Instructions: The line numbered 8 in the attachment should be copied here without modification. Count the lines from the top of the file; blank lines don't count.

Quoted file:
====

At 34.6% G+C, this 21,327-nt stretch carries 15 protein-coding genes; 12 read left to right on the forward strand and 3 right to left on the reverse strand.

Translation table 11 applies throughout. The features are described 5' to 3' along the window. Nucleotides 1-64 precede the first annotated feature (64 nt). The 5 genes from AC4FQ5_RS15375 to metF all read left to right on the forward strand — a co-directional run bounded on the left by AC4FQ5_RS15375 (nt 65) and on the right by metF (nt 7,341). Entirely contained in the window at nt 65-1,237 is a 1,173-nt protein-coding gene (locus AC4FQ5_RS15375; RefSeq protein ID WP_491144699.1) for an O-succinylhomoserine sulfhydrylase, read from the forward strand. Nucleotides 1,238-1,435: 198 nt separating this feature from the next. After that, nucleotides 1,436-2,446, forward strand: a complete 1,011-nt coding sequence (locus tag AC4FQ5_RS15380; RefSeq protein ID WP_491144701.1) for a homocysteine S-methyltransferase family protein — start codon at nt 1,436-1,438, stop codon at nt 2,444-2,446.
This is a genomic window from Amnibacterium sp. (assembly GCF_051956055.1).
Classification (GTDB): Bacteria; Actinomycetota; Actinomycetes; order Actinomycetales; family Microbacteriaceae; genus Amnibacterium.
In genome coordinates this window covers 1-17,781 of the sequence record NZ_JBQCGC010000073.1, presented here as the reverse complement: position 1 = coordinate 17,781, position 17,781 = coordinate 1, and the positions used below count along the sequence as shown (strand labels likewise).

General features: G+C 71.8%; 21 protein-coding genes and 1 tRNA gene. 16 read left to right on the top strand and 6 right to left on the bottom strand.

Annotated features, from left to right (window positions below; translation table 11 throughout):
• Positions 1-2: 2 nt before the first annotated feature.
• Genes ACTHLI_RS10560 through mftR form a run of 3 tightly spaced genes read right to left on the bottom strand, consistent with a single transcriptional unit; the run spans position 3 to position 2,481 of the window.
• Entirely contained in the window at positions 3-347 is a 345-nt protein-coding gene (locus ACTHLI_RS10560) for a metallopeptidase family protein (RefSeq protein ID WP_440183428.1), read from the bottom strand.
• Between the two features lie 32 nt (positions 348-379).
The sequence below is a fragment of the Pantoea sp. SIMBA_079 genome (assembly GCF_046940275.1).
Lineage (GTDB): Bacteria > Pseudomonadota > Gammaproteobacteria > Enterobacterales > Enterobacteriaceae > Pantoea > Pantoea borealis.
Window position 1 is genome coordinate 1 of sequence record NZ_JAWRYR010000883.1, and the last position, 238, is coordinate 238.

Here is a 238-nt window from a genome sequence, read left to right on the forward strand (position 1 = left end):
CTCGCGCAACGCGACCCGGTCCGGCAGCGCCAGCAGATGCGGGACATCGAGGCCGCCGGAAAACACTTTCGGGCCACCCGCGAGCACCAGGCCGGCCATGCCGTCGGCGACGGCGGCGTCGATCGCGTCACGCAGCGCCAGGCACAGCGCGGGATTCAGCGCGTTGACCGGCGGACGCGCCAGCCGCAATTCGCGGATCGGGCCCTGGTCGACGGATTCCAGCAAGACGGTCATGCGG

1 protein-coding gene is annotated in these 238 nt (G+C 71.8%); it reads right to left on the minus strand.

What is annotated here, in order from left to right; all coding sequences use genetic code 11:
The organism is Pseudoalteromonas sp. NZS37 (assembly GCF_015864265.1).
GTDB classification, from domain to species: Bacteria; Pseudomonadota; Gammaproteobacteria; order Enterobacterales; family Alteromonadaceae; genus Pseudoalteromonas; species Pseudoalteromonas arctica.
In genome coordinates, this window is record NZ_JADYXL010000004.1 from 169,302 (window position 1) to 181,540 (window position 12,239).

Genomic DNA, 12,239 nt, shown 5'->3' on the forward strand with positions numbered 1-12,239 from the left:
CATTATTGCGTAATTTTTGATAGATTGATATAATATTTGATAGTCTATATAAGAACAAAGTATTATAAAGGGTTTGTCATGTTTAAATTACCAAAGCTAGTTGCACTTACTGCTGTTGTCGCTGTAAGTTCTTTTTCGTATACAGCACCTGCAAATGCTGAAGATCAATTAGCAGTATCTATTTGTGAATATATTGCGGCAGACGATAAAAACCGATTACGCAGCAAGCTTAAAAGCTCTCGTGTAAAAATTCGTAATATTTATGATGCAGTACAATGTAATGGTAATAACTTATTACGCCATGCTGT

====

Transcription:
• Positions 1-2: 2 nt before the first annotated feature.